Dyeing done, tagging done (the roving took me 5 hours at Linda's on Thursday morning), we set up our spaces Thursday night and Friday morning before the sale. I did not have a "booth" - I had 4 gridwall sections set up around a support column - the "pole." At first it seemed that it would be extremely challenging, and it didn't help that I set up the grids backwards so that the hangers wouldn't work... Sometimes I amaze even myself with my ineptitude! When I took them apart, I was able to substitute my short ones for taller ones that I rented from the guild, which worked out very nicely:

 So my wares were placed around the pole (I used black plastic table cloth material that comes in a 100' roll for the backing). I adjusted some of the overhead lights, and that was it. The sale has a central checkout, so there was no need to have a table for the administrative stuff. I had brought some knitting, but I quickly became bored with that.  I was talking with one of the other members (they are all very nice and were very welcoming) about it being difficult for me to sit still, and she offered to bring in her spinning wheel. I got permission to use it (normally it isn't done), after explaining that most people thought the roving "snails" were a) hats, or b) hot pads/trivets.  I spent a lot of time spinning yesterday, and then when that paled, started a hat for myself!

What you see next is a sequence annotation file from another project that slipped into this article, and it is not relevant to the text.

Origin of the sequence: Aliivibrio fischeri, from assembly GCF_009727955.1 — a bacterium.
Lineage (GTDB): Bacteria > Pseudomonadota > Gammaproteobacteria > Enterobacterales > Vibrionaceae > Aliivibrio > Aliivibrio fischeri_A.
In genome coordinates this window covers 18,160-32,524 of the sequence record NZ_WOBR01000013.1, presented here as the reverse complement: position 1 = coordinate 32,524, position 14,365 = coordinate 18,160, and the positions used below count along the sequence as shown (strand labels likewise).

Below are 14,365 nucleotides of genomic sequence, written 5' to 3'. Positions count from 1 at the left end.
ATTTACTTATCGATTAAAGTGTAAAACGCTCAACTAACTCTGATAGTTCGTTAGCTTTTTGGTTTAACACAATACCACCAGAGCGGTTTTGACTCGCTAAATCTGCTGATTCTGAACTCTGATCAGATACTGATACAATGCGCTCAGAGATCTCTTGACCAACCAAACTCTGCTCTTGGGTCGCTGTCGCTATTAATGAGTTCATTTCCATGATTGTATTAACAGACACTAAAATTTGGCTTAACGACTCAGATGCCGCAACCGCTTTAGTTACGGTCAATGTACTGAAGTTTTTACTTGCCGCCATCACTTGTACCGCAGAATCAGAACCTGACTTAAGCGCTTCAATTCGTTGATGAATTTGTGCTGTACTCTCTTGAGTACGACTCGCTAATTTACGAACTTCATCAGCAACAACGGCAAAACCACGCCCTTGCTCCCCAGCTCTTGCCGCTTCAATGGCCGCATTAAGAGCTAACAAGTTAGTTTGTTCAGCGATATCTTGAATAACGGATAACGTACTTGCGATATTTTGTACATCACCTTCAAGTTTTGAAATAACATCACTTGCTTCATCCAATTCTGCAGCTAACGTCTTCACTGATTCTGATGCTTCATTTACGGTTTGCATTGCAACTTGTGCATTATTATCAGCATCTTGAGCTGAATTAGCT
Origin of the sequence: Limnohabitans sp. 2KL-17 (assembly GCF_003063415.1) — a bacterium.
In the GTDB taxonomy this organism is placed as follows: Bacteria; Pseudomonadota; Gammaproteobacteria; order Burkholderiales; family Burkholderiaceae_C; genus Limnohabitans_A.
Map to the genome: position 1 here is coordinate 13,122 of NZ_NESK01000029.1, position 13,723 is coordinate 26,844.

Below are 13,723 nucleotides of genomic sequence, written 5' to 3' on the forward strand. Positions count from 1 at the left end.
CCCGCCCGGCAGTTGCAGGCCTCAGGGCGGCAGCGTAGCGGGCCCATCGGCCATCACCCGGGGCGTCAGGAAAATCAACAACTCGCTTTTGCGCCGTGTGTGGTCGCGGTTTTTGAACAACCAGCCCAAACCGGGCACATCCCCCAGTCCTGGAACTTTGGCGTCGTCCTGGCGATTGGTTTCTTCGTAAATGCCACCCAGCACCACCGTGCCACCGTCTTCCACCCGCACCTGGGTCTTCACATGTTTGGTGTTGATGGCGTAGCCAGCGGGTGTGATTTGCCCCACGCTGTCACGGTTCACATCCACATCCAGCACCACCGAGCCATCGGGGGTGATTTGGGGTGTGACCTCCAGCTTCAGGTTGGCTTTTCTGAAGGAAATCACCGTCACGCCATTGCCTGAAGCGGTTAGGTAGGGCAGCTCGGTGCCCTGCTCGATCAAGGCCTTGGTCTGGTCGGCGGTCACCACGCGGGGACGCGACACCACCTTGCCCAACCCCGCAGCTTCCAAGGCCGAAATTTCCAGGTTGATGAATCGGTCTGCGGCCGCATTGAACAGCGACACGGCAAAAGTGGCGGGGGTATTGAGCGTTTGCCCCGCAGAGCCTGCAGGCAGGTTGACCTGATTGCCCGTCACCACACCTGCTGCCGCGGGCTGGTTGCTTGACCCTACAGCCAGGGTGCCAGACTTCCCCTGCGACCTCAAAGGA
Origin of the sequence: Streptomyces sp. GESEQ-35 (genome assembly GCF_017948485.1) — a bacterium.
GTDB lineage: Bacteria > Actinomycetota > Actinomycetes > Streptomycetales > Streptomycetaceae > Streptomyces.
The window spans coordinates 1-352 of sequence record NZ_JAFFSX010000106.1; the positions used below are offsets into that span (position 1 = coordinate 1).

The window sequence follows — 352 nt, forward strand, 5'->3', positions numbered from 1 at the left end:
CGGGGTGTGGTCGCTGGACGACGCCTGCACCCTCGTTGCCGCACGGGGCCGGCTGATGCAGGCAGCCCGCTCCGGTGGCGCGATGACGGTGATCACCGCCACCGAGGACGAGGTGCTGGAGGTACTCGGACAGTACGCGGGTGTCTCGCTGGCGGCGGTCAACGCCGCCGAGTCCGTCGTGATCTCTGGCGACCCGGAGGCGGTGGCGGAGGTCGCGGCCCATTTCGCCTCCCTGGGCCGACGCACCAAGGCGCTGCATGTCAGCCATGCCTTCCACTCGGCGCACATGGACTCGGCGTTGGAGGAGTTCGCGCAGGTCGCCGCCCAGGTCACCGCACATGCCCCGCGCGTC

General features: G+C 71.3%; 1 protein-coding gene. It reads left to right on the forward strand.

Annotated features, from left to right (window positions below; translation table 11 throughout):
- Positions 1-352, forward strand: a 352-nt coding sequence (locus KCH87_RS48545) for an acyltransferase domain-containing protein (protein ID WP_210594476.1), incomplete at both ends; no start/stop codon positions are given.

So, why was I the cowgirl pole dancer? Last week I was at the local consignment clothing store, and as I checked out, saw some snazzy boots on the bookcase next to the register. Now, it is difficult for me to wear pull-on boots, as I have high insteps and "womanly" calves. So, thinking that it was safe to try to get them on, I tried. And they fit... So, I got them - my middle name should be Imelda! It wasn't until I got them home that I discovered that they are Tony Lama boots - and they've hardly been worn. I wore them Saturday:

I'm an introvert - not in terms of dealing with people, but in terms of how I replenish my energy. By this morning, I was completely dead. That, coupled with the prospect of a snow storm blowing down the Cascades from the north, lead me to leave the sale today early. I put my stuff in order, and Linda graciously offered to take my "pole" down in addition to her booth.

I plied the yarn that I had spun yesterday, and when washing it, discovered another downside to the Dharma dyes. I was spinning a mostly blues roving, and it had taken quite a bit of rinsing when I was done dyeing it.  There was no crocking off on my fingers while spinning - however, there was much more dye that ran out of it when I washed it after plying. I'm not sure that I've gotten all of it out even now.